- Nelson Cruz's market is beginning to heat up, and “there could be up to four or five teams who could take the plunge in the end," a Major League source tells Cafardo. This interest could manifest itself into a multiyear deal for Cruz, though Cafardo notes that the slugger could still have to settle for a one-year contract. We've recently seen the Mariners, Orioles, Rangers and Twins linked to Cruz in rumors, though Texas and Minnesota only seem interested at a greatly reduced price.
- Cafardo thinks the A.J. Burnett sweepstakes is down to the Pirates, Phillies and Orioles, though he wouldn't be surprised if the Yankees were also exploring a reunion with the veteran right-hander. The Rays and Blue Jays have also been connected to Burnett, though it seems more likely that Burnett will choose a team located closer to his home in Maryland.
- The Marlins have "asked a lot" about Red Sox third baseman Will Middlebrooks but there doesn't seem to be a trade fit. Miami is one of several teams who have asked Boston about Middlebrooks' availability, but the Sox don't want to give up on Middlebrooks' power potential. Even if the Red Sox re-signed Stephen Drew to play shortstop and Xander Bogaerts took over at third, Middlebrooks would still receive playing time alternating between third and first base.
- While Jon Lester recently said he would take a hometown discount to remain with the Red Sox, Cafardo points out that it might not be a huge discount, as Lester also noted that "you never want to be the guy that takes the market backward."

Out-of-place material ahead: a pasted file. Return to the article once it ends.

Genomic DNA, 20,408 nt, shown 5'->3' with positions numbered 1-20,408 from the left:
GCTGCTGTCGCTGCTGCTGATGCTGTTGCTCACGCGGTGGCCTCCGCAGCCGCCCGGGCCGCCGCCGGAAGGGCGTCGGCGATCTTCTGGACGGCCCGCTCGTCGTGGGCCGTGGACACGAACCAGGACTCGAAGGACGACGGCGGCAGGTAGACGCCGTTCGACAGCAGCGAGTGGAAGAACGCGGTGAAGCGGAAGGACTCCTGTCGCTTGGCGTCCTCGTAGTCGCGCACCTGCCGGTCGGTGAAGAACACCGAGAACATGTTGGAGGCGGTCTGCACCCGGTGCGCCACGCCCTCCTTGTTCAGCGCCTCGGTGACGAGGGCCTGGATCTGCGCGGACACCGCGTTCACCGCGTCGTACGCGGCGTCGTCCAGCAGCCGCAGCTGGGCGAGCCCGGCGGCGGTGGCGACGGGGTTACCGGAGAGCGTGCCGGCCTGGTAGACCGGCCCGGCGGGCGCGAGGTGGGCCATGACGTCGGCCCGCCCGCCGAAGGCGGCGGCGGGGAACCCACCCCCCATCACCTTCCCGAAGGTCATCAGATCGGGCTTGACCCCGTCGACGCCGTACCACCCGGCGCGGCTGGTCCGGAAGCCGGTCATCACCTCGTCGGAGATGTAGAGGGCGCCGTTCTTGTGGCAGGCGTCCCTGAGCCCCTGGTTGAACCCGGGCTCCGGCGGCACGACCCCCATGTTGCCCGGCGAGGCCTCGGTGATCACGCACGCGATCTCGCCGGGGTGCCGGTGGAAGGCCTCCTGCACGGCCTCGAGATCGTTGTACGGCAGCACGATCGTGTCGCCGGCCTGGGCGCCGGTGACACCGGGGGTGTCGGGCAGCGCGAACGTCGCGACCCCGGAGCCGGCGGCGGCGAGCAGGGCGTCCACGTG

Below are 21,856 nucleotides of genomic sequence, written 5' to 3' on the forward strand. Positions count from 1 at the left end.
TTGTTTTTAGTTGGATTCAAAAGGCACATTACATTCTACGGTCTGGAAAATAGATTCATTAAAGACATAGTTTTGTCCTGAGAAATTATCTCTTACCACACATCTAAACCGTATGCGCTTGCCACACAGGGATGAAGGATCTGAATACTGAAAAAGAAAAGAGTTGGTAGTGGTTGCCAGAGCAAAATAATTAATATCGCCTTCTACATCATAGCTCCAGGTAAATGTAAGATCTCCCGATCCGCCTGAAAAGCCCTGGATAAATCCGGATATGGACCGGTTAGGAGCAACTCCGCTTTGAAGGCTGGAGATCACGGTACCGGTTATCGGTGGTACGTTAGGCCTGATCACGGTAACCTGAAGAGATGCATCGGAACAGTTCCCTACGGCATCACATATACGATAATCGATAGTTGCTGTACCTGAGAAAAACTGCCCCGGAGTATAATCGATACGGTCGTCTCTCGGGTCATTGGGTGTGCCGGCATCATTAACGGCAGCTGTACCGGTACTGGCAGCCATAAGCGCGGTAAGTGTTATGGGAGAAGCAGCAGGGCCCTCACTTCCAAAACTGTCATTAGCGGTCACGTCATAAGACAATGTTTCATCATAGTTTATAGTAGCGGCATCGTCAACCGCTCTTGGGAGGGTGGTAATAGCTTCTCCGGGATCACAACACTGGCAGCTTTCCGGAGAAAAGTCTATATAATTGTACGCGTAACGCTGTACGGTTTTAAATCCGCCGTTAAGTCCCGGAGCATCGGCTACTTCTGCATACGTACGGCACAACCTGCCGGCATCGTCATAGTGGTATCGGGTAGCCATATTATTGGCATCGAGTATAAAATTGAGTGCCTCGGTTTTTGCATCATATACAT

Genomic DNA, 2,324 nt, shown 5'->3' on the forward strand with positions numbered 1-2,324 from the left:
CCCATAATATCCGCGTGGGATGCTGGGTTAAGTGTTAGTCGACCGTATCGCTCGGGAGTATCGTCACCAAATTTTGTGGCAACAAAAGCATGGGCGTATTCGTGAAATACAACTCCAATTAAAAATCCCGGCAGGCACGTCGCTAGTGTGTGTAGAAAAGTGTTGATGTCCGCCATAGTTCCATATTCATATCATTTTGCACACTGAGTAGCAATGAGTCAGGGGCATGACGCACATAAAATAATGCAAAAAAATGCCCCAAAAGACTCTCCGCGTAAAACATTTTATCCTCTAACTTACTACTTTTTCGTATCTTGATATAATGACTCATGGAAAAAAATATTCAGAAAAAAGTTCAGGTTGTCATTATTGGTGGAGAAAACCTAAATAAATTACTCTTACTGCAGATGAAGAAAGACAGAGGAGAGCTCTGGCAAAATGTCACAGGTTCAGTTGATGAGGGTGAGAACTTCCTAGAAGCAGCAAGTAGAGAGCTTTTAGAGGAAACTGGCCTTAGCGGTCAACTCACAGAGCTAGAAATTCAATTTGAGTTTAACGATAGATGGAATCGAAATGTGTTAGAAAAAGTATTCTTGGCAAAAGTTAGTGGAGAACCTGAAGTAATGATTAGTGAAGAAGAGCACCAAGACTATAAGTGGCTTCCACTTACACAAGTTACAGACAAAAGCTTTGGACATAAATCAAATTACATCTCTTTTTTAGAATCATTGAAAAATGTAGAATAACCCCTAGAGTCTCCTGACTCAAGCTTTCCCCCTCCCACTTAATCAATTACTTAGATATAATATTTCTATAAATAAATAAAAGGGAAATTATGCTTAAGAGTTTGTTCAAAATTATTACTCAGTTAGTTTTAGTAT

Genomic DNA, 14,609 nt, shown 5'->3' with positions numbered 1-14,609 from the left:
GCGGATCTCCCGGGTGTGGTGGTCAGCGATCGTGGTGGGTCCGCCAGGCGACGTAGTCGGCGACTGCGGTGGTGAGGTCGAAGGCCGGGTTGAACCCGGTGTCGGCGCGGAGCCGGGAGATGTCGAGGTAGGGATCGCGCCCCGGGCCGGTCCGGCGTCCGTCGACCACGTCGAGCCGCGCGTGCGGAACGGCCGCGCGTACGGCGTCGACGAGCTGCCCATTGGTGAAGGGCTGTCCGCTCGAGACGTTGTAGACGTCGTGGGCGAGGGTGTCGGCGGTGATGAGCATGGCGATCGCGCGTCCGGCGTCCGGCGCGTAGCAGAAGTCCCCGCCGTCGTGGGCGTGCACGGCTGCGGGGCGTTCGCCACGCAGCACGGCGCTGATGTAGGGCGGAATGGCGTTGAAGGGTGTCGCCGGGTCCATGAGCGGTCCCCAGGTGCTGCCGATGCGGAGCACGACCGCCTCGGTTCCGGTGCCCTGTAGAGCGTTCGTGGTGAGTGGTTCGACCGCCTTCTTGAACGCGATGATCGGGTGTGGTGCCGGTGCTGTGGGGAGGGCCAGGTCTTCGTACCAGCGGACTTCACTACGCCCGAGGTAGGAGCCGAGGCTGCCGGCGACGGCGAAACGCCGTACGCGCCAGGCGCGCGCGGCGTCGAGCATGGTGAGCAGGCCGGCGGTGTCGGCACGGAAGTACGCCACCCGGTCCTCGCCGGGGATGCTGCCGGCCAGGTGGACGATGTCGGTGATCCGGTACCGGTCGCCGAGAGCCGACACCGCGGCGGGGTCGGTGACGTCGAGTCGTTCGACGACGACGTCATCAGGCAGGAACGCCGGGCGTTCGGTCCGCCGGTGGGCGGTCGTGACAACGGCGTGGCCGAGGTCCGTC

- The Red Sox will experiment with Ryan Lavarnway as a first baseman during Spring Training, GM Ben Cherington confirmed. Since Boston is so deep at catcher at both the Triple-A and Major League levels, Lavarnway's only chance at continued playing time may be as a Triple-A first baseman.
- "There’s a feeling that a team like the Yankees may pluck Fernando Rodney, or someone of his ilk, to ensure they have another closer in case David Robertson breaks down or isn’t up to the task," Cafardo writes. Rodney was reportedly drawing interest from four teams, though the Yankees hadn't spoken with him since November and may not have enough remaining payroll space to add to the bullpen.
The Mariners are "back in business, showing strong interest" in Nelson Cruz and Fernando Rodney again, reports Ken Rosenthal of FOX Sports in his latest column. The Mariners, who are said to have some financial leeway by new team president Kevin Mather, is also looking at the trade market for starting pitchers, though they're not currently focused on David Price or Jeff Samardzija. Rosenthal also notes that the Indians aren't having any conversations on Justin Masterson, nor are the Reds inclined to move any of their starters, further limiting the list of trade targets. More highlights below…